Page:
Vincent Gallo has talent; he may, indeed, have so much talent he doesn’t know what to do with it all. He’s seemingly overachieved at everything he’s tried to the degree that he can never follow up on his efforts and either abandons them for another field of artistic endeavor or sinks into self-pity and, ultimately, self-parody. Buffalo 66 was the work of a man who clearly knew how to laugh at himself, but Gallo’s behavior in the wake of the Cannes disaster was that of someone who never had. Photographic proof exists that Gallo didn’t forget how to act in the period between Buffalo 66 and The Brown Bunny, but did he forget how to direct? We may never know; The Brown Bunny was such a total disaster it may never be released, and its director has vowed never to make another film. If this wasn’t just typically Galloesque bloviating, then he’ll be remembered, perhaps, as independent cinema’s ultimate one-hit wonder, a man who had exactly one great film in him and spent the rest of his short career embarrassing himself and everyone else. If he’s somehow able to get past this gory crash-and-burn, however, and make another movie, he’ll have thousands of people who respect his talents enough to be enormously curious as to where he’ll go next — and who doubt his stability enough to wonder if he can possibly top himself in the humiliation department.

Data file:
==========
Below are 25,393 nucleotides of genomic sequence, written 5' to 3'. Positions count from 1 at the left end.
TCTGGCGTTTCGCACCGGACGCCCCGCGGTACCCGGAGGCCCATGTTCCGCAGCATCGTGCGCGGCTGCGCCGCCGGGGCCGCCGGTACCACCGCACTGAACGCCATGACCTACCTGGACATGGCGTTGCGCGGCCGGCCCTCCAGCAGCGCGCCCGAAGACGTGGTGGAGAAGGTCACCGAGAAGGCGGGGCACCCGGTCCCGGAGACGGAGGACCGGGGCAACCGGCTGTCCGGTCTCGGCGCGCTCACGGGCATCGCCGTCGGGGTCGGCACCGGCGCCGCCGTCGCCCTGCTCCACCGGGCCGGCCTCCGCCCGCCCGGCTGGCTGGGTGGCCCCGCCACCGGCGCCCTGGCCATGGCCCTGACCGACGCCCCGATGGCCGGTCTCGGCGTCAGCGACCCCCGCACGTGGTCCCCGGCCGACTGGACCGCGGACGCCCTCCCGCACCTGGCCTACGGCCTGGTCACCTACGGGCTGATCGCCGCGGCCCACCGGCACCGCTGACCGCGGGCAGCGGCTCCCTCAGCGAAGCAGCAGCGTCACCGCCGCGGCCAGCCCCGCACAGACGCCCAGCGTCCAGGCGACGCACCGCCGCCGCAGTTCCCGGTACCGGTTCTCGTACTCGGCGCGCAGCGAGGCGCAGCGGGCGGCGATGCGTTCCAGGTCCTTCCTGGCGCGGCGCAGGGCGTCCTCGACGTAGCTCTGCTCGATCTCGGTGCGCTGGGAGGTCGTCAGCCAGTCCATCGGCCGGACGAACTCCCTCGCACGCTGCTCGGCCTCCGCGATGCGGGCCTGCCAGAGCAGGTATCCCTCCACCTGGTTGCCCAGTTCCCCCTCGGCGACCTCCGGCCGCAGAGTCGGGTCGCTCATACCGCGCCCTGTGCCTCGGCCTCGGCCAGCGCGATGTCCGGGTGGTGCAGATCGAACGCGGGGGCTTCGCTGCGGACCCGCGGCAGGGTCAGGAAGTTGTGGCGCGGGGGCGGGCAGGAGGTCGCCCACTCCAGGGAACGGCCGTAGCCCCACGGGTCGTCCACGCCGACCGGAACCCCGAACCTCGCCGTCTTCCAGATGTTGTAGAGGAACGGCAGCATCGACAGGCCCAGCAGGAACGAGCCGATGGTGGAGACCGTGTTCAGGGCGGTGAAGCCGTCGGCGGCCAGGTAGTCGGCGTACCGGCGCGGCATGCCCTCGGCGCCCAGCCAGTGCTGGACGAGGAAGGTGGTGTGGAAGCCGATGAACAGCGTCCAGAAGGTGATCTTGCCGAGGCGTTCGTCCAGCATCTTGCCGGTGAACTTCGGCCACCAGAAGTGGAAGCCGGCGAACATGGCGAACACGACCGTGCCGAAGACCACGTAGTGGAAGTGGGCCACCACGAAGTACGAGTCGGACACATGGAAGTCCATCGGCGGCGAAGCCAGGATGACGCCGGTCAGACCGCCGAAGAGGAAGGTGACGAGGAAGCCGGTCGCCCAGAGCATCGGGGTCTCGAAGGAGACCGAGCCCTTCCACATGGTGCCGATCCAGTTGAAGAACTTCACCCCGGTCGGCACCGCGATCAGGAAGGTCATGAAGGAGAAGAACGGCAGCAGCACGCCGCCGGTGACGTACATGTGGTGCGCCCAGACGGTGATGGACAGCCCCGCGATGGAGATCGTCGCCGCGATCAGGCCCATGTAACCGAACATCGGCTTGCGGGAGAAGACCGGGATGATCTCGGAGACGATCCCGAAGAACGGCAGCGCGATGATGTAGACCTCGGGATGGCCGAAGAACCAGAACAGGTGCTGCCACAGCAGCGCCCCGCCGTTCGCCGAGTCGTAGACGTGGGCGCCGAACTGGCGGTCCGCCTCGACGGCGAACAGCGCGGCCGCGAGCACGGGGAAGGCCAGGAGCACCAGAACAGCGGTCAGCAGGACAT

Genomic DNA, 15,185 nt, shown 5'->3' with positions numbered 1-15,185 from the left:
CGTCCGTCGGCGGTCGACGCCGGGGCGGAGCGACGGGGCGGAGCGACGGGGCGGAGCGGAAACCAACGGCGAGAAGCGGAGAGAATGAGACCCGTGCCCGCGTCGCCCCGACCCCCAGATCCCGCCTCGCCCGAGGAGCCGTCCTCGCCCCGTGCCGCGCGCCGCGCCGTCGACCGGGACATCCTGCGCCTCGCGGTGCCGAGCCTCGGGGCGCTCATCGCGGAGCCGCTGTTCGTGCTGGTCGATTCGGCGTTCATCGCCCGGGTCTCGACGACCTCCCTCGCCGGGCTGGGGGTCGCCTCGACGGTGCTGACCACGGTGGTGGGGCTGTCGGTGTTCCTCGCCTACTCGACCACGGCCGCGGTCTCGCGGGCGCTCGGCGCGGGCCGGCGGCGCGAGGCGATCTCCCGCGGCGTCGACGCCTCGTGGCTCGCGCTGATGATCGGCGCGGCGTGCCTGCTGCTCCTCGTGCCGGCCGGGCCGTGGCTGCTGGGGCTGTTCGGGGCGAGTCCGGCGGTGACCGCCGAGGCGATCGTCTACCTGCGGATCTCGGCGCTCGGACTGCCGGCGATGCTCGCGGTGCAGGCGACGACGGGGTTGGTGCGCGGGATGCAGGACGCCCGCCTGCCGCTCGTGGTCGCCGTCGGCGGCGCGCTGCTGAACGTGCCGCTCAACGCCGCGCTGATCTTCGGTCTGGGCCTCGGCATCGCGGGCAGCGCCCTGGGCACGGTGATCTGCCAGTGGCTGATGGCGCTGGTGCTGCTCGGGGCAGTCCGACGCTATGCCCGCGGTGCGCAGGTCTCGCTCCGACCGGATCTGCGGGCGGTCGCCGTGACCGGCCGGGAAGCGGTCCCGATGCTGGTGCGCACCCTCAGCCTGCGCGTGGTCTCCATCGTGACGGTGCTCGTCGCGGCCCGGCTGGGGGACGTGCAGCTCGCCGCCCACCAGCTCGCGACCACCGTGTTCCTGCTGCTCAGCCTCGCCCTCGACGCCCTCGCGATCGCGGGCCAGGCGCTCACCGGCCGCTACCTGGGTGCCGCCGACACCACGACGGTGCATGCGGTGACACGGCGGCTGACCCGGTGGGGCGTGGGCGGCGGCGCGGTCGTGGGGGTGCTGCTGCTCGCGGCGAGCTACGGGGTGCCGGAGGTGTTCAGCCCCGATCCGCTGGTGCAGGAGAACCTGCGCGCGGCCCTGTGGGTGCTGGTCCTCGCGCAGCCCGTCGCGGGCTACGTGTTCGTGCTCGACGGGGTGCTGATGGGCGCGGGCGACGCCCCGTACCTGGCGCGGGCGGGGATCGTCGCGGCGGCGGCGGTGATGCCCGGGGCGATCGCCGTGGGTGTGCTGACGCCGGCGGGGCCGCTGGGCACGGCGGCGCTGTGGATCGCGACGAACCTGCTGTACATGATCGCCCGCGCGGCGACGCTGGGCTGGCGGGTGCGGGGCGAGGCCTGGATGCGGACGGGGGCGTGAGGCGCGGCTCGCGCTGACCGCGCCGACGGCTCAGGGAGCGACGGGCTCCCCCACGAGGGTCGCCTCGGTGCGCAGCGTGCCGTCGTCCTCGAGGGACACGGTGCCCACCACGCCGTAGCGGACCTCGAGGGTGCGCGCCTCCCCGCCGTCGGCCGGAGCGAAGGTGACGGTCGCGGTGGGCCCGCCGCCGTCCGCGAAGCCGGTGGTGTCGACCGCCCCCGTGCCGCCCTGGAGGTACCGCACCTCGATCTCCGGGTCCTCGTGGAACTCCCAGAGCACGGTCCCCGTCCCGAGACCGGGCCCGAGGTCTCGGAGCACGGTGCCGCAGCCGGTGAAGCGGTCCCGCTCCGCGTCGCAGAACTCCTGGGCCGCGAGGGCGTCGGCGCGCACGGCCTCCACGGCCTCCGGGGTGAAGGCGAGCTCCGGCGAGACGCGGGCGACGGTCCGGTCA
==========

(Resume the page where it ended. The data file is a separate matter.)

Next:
Dave Sim

In 1978, a young man from Kitchener, Ontario, Canada, self-published the first issue of a black and white comic book called Cerebus. At the time, it seemed to be little more than the work of a clever fanboy writing a funny-animal parody of the then-popular Conan the Barbarian comics being put out by Marvel. No one, with the exception of the artist himself — an eccentric loner by the name of Dave Sim — could have possibly anticipated that the book would become legendary: one of the most creative, interesting, intelligent, ambitious and talked about comics in the history of the medium, artistically daring, politically and philosophically sophisticated. No one could have predicted that it would become impossibly durable and long-lasting, economically profitable, a bastion of creative integrity and a virtual blueprint on how to make a good living as an independent comics artists. But, by the same token, no one — again, perhaps, with the exception of Sim himself — could have predicted that it would also become one of the most polarizing books in existence, so critically fought over and torn apart that some critical journals preferred simply to pretend it did not exist; or that its creator would prove so unstable, hateful, intolerant and unyielding that the mere mention of his name would conjure images of flagrant homophobia and grotesque misogyny.